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Alphonse Daudet's Short Stories [NOOK Book]

Overview

Alphonse Daudet (born May 13, 1840, Nîmes, France—died Dec. 16, 1897, Paris, France) was a French short-story writer and novelist, now remembered chiefly as the author of sentimental tales of provincial life in the south of France.

This collection of short stories comes in two parts: Letters From My Mill and Monday Tales.

Letters From My MIll (or Letters From my Windmill) ...
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Alphonse Daudet's Short Stories

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Overview

Alphonse Daudet (born May 13, 1840, Nîmes, France—died Dec. 16, 1897, Paris, France) was a French short-story writer and novelist, now remembered chiefly as the author of sentimental tales of provincial life in the south of France.

This collection of short stories comes in two parts: Letters From My Mill and Monday Tales.

Letters From My MIll (or Letters From my Windmill) Letters from My Windmill (French: Lettres de mon moulin) is a collection of short stories by Daudet that were first published in their entirety in 1869. Some of the stories had been published earlier in newspapers or journals such as Le Figaro and L'Evénement as early as 1865.

The stories are all told by the author in the first person, typically addressing a Parisian reader. The author, having relocated his home from Paris, recounts short bucolic tales about his new life in Provence as well as his trips to Corsica and French Algeria. Considered to be light-hearted, and often a bit tongue-in-cheek, the stories vary from day-to-day events in southern France to Provençal folk-tales, and often feature professions and faunal references characteristic of Provence.

Letters From My Windmill is sometimes considered to be Daudet's most important work. It is cherished by many French, particularly in the South, for the picture it paints of the local culture.

The section includes The Beaucaire Diligence, Master Cornille's Secret, The Goat of Monsieur Seguin, The Pope's Mule, The Lighthouse of the Sanguinaires, The Cure of Cucugnan, Old Folks, The Death of the Dauphin, The Legend of the Man with the Golden Brain, The Three Low Masses, The Two Inns, and The Elixir of the Reverend Father Gaucher.

The second section called Monday Tales includes The Last Class, The Game of Billiards, The Child Spy, Mothers, The Siege of Berlin, The Little Pies, and The Pope is Dead.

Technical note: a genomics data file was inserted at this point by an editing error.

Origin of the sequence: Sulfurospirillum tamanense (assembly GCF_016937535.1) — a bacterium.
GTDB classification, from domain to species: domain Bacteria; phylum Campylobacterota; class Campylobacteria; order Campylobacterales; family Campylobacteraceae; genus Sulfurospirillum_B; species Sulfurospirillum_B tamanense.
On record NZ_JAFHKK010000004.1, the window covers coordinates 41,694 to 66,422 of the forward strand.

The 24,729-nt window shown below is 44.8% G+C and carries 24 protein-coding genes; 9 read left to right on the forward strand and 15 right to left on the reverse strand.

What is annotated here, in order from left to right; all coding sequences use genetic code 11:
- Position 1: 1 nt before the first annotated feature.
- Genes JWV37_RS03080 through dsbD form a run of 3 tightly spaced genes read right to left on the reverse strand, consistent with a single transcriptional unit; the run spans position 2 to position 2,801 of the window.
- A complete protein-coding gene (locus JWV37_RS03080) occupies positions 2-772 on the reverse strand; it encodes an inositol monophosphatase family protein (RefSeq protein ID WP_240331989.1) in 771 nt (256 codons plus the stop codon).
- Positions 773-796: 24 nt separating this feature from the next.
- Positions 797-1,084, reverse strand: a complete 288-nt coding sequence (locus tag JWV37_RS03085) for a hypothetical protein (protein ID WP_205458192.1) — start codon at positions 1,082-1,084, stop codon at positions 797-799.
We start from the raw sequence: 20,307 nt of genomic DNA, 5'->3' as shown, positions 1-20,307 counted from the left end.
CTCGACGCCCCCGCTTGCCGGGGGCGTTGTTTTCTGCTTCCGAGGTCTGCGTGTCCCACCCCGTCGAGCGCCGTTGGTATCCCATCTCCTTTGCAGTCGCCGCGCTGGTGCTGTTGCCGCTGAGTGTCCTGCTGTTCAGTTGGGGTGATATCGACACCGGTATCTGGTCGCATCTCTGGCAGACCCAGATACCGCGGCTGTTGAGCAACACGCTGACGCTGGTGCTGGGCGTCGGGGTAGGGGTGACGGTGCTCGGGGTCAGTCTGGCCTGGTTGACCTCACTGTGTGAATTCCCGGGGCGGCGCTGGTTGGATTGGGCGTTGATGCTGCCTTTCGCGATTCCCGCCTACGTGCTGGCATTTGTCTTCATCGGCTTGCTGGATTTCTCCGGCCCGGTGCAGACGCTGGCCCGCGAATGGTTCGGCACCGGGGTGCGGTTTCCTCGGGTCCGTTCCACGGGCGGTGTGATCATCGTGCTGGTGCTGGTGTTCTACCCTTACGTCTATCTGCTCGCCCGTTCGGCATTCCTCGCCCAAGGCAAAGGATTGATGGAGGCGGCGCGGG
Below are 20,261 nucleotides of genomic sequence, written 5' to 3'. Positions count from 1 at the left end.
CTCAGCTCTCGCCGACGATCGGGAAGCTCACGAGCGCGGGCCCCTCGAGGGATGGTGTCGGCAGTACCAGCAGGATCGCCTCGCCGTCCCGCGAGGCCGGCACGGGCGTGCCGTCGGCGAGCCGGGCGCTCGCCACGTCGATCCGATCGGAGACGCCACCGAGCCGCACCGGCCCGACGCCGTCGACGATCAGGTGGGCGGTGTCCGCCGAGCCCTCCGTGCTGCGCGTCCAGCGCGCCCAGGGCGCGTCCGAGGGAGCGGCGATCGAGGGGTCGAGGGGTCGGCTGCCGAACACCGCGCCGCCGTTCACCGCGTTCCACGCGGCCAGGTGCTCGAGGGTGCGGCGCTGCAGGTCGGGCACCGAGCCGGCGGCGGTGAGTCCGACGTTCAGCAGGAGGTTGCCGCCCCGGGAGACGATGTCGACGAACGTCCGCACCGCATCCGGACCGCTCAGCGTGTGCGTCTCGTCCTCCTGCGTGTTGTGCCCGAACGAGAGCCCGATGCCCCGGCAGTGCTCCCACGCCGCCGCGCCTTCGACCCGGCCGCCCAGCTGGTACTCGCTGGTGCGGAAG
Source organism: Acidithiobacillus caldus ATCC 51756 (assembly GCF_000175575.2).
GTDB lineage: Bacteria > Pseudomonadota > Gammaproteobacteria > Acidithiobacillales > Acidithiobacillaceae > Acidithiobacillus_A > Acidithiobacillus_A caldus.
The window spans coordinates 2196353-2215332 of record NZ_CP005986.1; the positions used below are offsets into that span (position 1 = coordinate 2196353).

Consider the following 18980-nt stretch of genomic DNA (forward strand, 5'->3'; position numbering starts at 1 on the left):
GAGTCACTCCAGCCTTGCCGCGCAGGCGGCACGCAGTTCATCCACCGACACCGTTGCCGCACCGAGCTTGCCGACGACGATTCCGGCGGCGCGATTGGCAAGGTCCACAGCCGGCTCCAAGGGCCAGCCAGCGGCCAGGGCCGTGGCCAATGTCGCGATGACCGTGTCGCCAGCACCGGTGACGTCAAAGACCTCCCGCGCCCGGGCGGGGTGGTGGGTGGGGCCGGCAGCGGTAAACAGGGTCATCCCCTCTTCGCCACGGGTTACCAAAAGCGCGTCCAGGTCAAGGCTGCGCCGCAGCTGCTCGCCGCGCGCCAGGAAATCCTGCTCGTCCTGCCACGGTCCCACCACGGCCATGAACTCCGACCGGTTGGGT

In 1866, Daudet's Lettres de mon moulin (Letters from My Windmill), written in Clamart, near Paris, and alluding to a windmill in Fontvieille, Provence, won the attention of many readers. The first of his longer books, Le petit chose (1868), did not, however, produce popular sensation. It is, in the main, the story of his own earlier years told with much grace and pathos. The year 1872 brought the famous Aventures prodigieuses de Tartarin de Tarascon, and the three-act play L'Arlésienne. But Fromont jeune et Risler aîné (1874) at once took the world by storm. It struck a note, not new certainly in English literature, but comparatively new in French. His creativeness resulted in characters that were real and also typical. Jack, a novel about an illegitimate child, a martyr to his mother's selfishness, which followed in 1876, served only to deepen the same impression. Henceforward his career was that of a successful man of letters, mainly spent writing novels: Le Nabab (1877), Les Rois en exil (1879), Numa Roumestan (1881), Sapho (1884), L'Immortel (1888), and writing for the stage: reminiscing in Trente ans de Paris (1887) and Souvenirs d'un homme de lettres (1888). L'Immortel is a bitter attack on the Académie française, to which august body Daudet never belonged. Daudet also wrote for children, including La Belle Nivernaise, the story of an old boat and her crew.

In 1867 Daudet married Julia Allard, author of Impressions de nature et d'art (1879), L'Enfance d'une Parisienne (1883), and some literary studies written under the pseudonym "Karl Steen." Daudet was far from faithful, and was one of a generation of French literary syphilitics. Having lost his virginity at the age of twelve, he then slept with his friends' mistresses throughout his marriage. Daudet would undergo several painful treatments and operations for his subsequently paralyzing disease. His journal entries relating to the pain he experienced from tabes dorsalis are collected in the volume In the Land of Pain, translated by Julian Barnes.

Daudet died in Paris on 16 December 1897, and was interred at that city's Père Lachaise Cemetery.
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Product Details

  • BN ID: 2940015558760
  • Publisher: Balefire Publishing
  • Publication date: 10/5/2012
  • Sold by: Barnes & Noble
  • Format: eBook
  • Pages: 315
  • Sales rank: 1,101,266
  • File size: 9 MB

Meet the Author

Alphonse Daudet (born May 13, 1840, Nîmes, France—died Dec. 16, 1897, Paris, France) was a French short-story writer and novelist, now remembered chiefly as the author of sentimental tales of provincial life in the south of France.
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